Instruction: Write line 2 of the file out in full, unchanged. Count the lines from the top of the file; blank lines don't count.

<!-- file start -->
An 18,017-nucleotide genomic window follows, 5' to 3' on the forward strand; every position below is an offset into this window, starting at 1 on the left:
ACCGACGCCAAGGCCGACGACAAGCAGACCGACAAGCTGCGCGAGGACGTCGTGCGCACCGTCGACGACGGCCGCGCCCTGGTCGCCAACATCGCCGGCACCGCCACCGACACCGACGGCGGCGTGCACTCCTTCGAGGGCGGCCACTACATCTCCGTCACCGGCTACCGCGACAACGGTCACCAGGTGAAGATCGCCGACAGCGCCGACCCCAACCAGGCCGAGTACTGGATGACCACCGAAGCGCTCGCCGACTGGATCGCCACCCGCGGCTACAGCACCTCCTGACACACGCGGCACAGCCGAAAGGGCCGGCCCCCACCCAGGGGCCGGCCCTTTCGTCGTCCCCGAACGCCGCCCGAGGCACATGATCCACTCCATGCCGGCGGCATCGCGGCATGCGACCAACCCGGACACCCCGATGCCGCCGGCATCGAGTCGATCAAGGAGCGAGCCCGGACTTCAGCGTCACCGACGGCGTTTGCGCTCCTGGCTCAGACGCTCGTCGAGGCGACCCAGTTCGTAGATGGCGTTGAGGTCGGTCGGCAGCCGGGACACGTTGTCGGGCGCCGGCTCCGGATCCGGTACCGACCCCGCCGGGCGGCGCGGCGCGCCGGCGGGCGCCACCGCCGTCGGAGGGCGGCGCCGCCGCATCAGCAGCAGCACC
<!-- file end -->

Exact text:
ACCGACGCCAAGGCCGACGACAAGCAGACCGACAAGCTGCGCGAGGACGTCGTGCGCACCGTCGACGACGGCCGCGCCCTGGTCGCCAACATCGCCGGCACCGCCACCGACACCGACGGCGGCGTGCACTCCTTCGAGGGCGGCCACTACATCTCCGTCACCGGCTACCGCGACAACGGTCACCAGGTGAAGATCGCCGACAGCGCCGACCCCAACCAGGCCGAGTACTGGATGACCACCGAAGCGCTCGCCGACTGGATCGCCACCCGCGGCTACAGCACCTCCTGACACACGCGGCACAGCCGAAAGGGCCGGCCCCCACCCAGGGGCCGGCCCTTTCGTCGTCCCCGAACGCCGCCCGAGGCACATGATCCACTCCATGCCGGCGGCATCGCGGCATGCGACCAACCCGGACACCCCGATGCCGCCGGCATCGAGTCGATCAAGGAGCGAGCCCGGACTTCAGCGTCACCGACGGCGTTTGCGCTCCTGGCTCAGACGCTCGTCGAGGCGACCCAGTTCGTAGATGGCGTTGAGGTCGGTCGGCAGCCGGGACACGTTGTCGGGCGCCGGCTCCGGATCCGGTACCGACCCCGCCGGGCGGCGCGGCGCGCCGGCGGGCGCCACCGCCGTCGGAGGGCGGCGCCGCCGCATCAGCAGCAGCACC